As a result, money is pouring into the green energy sector from governments, institutional investors and individual investors worldwide.

  • Global investment in green energy in 2010 totaled $243 billion, an increase of 30 percent over 2009 [source: Pew Charitable Trusts]
  • In the first quarter of 2010, venture capital investment in clean technology, which includes green energy, was up 68 percent from the previous year [source: Zwilling]
  • In the first quarter of 2011, stock market funds tied to green energy rose almost 14 percent [source: Shell]

While the United States government has promised $172 billion in green energy investments over the next five years, those numbers are eclipsed by China, which plans to invest $397 billion over that same period [source: Jenkins].

Where, exactly, is all of this money going? On the next page, we'll talk about the major green energy industries that are expected to carry the economy of the future.


Green Energy Industries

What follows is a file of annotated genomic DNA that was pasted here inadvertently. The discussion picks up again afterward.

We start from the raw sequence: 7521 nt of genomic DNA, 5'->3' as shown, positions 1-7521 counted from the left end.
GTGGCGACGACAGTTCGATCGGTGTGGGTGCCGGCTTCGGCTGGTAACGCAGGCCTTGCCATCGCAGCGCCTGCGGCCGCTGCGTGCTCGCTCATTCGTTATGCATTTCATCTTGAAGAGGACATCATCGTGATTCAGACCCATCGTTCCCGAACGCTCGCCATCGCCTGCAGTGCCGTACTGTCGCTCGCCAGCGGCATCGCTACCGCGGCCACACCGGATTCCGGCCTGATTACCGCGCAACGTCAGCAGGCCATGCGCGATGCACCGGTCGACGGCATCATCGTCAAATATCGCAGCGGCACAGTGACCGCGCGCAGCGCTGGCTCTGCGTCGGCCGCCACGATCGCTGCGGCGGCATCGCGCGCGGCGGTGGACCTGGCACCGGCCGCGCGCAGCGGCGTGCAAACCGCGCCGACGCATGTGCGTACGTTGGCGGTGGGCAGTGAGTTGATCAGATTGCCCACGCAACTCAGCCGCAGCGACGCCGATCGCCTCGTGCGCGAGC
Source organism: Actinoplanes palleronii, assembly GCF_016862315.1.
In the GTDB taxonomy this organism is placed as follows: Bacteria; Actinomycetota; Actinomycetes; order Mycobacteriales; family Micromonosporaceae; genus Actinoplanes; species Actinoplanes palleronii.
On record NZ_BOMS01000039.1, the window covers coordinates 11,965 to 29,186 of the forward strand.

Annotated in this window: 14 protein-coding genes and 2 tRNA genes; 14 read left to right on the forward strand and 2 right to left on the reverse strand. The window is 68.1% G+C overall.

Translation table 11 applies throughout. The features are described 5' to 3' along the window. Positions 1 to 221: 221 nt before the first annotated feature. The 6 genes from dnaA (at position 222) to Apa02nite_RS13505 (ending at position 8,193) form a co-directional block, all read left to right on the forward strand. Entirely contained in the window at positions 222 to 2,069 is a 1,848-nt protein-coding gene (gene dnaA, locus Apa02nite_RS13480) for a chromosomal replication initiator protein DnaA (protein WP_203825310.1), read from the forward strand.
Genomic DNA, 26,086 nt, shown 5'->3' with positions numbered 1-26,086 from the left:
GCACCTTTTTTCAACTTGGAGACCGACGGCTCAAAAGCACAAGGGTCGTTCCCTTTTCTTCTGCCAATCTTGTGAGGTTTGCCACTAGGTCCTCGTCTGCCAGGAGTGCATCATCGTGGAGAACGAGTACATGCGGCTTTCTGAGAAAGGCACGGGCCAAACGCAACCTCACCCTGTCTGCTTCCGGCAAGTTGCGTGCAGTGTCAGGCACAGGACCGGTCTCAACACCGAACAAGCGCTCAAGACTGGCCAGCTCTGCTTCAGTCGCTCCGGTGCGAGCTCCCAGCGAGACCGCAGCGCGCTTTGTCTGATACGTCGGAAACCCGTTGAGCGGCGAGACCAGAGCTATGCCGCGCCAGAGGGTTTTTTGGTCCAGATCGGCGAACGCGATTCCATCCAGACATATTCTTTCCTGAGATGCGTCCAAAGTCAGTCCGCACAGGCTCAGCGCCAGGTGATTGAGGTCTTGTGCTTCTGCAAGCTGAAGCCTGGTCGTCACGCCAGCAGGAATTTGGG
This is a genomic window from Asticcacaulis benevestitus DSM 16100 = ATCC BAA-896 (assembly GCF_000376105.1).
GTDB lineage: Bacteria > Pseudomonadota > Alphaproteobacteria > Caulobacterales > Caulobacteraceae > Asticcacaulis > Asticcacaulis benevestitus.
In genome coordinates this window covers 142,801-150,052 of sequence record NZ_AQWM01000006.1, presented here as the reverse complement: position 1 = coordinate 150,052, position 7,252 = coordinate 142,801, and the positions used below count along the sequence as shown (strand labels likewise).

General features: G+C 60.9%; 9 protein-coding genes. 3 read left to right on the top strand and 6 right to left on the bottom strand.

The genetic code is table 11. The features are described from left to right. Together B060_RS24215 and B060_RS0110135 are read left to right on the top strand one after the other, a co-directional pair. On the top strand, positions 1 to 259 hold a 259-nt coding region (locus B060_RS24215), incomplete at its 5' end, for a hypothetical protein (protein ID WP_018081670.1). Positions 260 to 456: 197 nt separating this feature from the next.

According to global investment numbers from 2010, wind power is the green energy industry garnering the most attention from investors [source: Bloomberg New Energy Finance]. New turbine technology, coupled with a more efficient supply chain for producing and installing the sleek towering windmills, makes wind power cost-competitive with conventional energy sources like coal and natural gas [source: Zwilling].

Solar power is another huge driver of global business growth. Decades of research and development in photovoltaic (PV) cell technology has increased the efficiency of solar panels by five times their 1980s strength and new manufacturing techniques promise to lower the production costs of PV cells by 50 percent [source: EERE]. China has leapt headlong into the solar market, producing more than half of the world's solar panels. Since the Chinese government heavily subsidizes its solar industry, the price of solar panels has fallen by two-thirds over the past three years, driving some American solar companies to move production overseas [source: Bradsher].